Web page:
Morgan

  8. #8
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    it does, but what "beginner" bike rider would do a 4,400’ ascent with 5,700’ descent XC course - I mean what classifies beginner vs sport? I guess I am beginner? I did notice the 5 min. time offsets. I'd guess I'd have a better chance in rating higher in my class as beginner. I think I will sign up today..

  9. #9
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    Quote Originally Posted by BrandonMiller
    I mean what classifies beginner vs sport? I guess I am beginner? I did notice the 5 min. time offsets. I'd guess I'd have a better chance in rating higher in my class as beginner. I think I will sign up today..
    It's a self-identified distinction. Anyone can say they're beginner, sport or expert. Pros have to have a different license I think, clydesdales get weighed at some races I think, juniors and seniors and masters and veterans have to have a certain racing age, and men vs women - that's pretty obvious, although there is one fairly infamous person who had a sex-change operation and is now racing relatively unsuccessfully as a woman pro downhiller. If you are a beginner you should definitely register beginner! At Downieville the only difference is in what grouping your result will be listed. By registering beginner you'll see how you did against the other beginners. You'll probably get a finishing time at this year's race so you can see how you did against the riders in other fields.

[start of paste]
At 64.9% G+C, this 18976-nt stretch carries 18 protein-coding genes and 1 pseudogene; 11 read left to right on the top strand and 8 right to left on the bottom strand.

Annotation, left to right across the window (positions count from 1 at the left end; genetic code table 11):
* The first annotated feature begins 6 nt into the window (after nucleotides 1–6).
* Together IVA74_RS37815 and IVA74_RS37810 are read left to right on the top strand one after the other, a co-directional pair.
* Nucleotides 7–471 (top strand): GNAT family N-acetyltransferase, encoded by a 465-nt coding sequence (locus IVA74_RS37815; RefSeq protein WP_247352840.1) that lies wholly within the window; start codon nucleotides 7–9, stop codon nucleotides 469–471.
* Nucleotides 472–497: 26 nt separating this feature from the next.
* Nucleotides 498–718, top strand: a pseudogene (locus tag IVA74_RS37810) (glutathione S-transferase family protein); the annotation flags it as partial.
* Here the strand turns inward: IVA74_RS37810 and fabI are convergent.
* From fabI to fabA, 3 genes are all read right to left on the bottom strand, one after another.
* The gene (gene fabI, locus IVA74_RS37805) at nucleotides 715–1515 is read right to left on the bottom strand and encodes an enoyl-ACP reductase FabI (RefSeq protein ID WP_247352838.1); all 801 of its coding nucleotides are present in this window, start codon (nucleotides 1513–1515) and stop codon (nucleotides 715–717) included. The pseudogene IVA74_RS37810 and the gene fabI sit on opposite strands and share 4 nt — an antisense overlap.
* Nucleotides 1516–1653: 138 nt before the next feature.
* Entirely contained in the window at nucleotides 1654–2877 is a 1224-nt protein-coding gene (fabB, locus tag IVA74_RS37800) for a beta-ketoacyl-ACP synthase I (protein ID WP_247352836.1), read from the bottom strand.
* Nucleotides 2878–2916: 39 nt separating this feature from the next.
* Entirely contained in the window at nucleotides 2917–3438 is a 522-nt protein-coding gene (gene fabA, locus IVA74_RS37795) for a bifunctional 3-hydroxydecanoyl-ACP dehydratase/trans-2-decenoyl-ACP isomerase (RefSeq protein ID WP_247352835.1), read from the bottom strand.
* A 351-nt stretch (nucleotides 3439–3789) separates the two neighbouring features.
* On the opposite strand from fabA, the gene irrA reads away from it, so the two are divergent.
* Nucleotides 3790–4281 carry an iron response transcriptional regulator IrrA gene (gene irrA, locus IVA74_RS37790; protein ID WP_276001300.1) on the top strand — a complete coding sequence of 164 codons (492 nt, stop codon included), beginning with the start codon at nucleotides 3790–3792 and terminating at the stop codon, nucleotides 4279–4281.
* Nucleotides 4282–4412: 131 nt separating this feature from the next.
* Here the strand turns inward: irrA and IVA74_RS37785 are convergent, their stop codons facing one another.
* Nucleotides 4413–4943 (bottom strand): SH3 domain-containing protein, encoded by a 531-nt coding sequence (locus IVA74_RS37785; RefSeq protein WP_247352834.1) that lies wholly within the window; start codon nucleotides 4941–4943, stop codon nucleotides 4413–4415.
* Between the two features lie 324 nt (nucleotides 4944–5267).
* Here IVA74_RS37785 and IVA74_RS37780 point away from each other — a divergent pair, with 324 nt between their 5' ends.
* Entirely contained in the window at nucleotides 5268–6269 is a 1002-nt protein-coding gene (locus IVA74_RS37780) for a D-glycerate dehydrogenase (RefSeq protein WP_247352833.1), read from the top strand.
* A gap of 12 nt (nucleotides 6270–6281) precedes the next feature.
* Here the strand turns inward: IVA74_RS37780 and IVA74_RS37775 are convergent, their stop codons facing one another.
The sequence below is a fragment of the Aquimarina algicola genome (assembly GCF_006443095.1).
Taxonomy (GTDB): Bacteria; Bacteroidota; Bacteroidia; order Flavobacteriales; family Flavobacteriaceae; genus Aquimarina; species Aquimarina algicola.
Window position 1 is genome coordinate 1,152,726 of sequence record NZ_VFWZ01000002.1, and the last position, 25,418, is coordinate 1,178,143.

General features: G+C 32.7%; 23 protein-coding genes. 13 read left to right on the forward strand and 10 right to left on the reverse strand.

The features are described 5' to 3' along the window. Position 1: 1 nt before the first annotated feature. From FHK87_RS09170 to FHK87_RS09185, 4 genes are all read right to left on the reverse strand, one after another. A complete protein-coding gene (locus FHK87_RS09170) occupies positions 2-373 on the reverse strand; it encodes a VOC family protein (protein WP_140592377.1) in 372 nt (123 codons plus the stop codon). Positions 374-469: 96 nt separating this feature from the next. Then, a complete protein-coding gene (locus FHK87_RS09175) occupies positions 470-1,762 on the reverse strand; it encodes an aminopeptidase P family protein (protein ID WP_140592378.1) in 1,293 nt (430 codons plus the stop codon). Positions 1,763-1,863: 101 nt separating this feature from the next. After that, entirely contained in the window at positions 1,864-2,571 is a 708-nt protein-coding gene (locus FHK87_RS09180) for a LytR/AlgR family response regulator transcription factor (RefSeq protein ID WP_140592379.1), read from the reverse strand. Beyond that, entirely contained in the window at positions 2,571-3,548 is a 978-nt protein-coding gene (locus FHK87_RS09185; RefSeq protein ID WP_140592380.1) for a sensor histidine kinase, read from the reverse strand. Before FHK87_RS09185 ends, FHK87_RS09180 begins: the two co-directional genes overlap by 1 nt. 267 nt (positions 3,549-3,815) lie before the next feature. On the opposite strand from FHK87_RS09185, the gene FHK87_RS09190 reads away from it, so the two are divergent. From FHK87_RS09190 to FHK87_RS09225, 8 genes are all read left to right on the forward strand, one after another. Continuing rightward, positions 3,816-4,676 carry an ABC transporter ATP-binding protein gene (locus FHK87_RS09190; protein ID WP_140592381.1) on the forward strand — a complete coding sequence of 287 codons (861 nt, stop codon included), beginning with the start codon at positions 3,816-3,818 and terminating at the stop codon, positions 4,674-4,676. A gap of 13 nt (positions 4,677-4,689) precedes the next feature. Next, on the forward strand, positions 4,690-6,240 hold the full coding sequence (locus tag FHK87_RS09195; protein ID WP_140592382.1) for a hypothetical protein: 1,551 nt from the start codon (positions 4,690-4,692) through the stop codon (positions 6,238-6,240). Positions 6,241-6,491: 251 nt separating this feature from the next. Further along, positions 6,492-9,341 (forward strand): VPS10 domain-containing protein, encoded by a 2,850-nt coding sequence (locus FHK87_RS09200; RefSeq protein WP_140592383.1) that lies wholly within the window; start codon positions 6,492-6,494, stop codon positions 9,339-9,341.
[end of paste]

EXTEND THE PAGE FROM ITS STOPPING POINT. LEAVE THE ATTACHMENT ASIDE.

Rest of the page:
Morgan

  10. #10
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    at 190 lbs I could probably go as clyde too - sice with gear I'm sure I'd top 2bills. I'll be in monterey this week/weekend, hope to get some good long rides in

  11. #11
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    Quote Originally Posted by BrandonMiller
    at 190 lbs I could probably go as clyde too - sice with gear I'm sure I'd top 2bills. I'll be in monterey this week/weekend, hope to get some good long rides in
    You've gotta be 200+ sans gear for Clydesdales. I'm stoked to finally not be a clydesdale anymore - I'm consistenly around 198 now. Been training a lot since 1/1/06, but still pack-fill at most races. I'm too big and too slow. My forte is track, criteriums and time trials.

    If you can get back to Monterey in two weeks, consider this. I think I'm gonna do that race.

    Morgan